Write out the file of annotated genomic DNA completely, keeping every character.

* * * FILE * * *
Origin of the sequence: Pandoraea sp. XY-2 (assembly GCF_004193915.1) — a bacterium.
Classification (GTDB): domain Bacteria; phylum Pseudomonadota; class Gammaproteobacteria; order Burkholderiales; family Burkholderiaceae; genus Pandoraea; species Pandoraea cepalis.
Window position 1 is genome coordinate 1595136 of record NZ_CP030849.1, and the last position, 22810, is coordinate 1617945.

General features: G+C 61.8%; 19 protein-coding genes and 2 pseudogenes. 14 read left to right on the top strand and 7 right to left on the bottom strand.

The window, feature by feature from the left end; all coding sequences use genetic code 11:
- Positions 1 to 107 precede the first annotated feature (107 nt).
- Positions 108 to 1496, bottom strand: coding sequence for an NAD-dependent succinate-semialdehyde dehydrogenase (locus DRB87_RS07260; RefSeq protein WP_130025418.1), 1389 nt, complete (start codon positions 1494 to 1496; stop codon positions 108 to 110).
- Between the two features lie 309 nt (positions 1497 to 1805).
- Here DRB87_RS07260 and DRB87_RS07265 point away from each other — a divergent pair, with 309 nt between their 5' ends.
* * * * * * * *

Origin of the sequence: Pandoraea sp. XY-2 (assembly GCF_004193915.1) — a bacterium.
Classification (GTDB): domain Bacteria; phylum Pseudomonadota; class Gammaproteobacteria; order Burkholderiales; family Burkholderiaceae; genus Pandoraea; species Pandoraea cepalis.
Window position 1 is genome coordinate 1595136 of record NZ_CP030849.1, and the last position, 22810, is coordinate 1617945.

General features: G+C 61.8%; 19 protein-coding genes and 2 pseudogenes. 14 read left to right on the top strand and 7 right to left on the bottom strand.

The window, feature by feature from the left end; all coding sequences use genetic code 11:
- Positions 1 to 107 precede the first annotated feature (107 nt).
- Positions 108 to 1496, bottom strand: coding sequence for an NAD-dependent succinate-semialdehyde dehydrogenase (locus DRB87_RS07260; RefSeq protein WP_130025418.1), 1389 nt, complete (start codon positions 1494 to 1496; stop codon positions 108 to 110).
- Between the two features lie 309 nt (positions 1497 to 1805).
- Here DRB87_RS07260 and DRB87_RS07265 point away from each other — a divergent pair, with 309 nt between their 5' ends.